After a relatively quiet week, volatility returned to the markets after three events clearly demonstrated to investors and traders that uncertain times are ahead. Sellers sent the indexes down over 2% on the news.
Market participants have historically shown less enthusiasm for taking risks when conditions are unusual or historically novel. Thus, when Fed Chair Jerome Powell, speaking at the Jackson Hole Symposium, stated that monetary policy "cannot provide a settled rulebook for international trade," 90 minutes before the market opened, he set the stage for investors to question their own expectations.
Right on cue, the trade war heated up in the first hour of the trading session. Shortly after China announced $75 billion in tariffs on U.S. goods, in apparent retaliation to the tariffs imposed on Chinese goods coming into the U.S., President Trump sent tweets noting his encouragement for U.S. companies to find "alternatives" to China. (See the breakdown in the 15-minute chart below.)
Even as the president criticized the Fed for not providing the help he wanted, the main point of Powell's speech seemed to be vindicated: you can't really predict what might happen in a trade war. When the markets comprehend that some factors are less predictable than hoped, money tends to move toward safer assets. It is unsurprising that stocks fell sharply while bond and gold prices saw significant gains.
Gold Rallies Strongly as Crude Oil and the U.S. Dollar Fall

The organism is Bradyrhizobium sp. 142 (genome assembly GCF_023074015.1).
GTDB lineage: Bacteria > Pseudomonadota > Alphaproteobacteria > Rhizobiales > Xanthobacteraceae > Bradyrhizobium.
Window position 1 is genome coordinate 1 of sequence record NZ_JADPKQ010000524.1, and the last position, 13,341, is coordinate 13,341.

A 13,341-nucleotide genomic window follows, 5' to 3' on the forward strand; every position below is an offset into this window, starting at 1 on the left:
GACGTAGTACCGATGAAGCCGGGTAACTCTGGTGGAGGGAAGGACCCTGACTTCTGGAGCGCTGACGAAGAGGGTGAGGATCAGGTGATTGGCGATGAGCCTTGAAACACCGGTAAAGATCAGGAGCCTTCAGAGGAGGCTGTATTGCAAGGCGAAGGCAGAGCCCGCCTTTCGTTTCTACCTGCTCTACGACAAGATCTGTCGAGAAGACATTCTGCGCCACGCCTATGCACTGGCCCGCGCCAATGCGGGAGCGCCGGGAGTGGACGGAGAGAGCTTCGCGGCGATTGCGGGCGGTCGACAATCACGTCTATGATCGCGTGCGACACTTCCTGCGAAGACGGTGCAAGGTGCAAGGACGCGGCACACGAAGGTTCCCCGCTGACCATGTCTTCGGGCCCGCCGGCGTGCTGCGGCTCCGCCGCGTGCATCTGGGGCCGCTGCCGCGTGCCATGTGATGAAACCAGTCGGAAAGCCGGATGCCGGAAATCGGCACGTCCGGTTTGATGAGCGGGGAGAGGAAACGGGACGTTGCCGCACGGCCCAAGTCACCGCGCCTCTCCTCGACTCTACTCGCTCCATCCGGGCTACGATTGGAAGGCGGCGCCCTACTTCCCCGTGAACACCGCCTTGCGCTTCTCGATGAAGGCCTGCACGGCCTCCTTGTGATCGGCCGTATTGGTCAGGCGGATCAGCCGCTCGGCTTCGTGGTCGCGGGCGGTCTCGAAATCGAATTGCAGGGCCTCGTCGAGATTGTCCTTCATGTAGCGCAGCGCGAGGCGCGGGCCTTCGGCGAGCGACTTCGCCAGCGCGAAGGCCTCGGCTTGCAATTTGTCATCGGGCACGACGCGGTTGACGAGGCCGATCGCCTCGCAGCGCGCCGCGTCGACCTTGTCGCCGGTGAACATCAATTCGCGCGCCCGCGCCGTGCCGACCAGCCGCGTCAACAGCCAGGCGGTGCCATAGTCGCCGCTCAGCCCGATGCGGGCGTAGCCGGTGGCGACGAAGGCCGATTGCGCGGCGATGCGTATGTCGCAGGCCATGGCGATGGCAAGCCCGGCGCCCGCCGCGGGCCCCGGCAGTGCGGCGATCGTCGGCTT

Oil futures fell sharply, even more so than stocks, in concert with other market moves related to trade war news. Traders apparently see trade war dynamics hampering demand for crude-oil shipments. Meanwhile, gold futures rocketed higher, with very little retracement (see 15-minute chart below).
Unlike the stock market index futures, which began to quietly rebound after Powell's speech, but then fell sharply on tariff news, gold futures climbed, held, then accelerated their climb as events unfolded. This demonstrates a relatively higher degree of demand for the metal as a hedge against other investments. This minute-by-minute price action suggests that the dynamic of scared money running for hedge investments may continue in the days and weeks ahead.
Boeing: The Best Stock in a Bad Market Today
Along with the news that the Federal Aviation Administration is calling for pilots to help test the model 737 MAX planes, The Boeing Company (BA) seems to be ready to put investor fears behind it. In a day when the broad market average was down more than 2% by the close, Boeing found interested investors.
Of all 30 stocks in the Dow Jones Industrial Average, only Boeing closed with a net positive change today. The price action in Boeing shares shows that investors had been willing to pay higher prices earlier in the day, but tariff war fears triggered some investors to back off. Thus, the shape of the day's trading range is a tall candle with very small body (see chart below).
The Bottom Line
U.S. stocks showed that nervous investors preferred to head toward hedge bets such as bonds or gold after Fed Chair Powell and President Trump made communications that roiled market price levels. Boeing shares are not immune to the market volatility but showed that they could attract a surprising collection of buyers in the midst of a market that was dominated by sellers.
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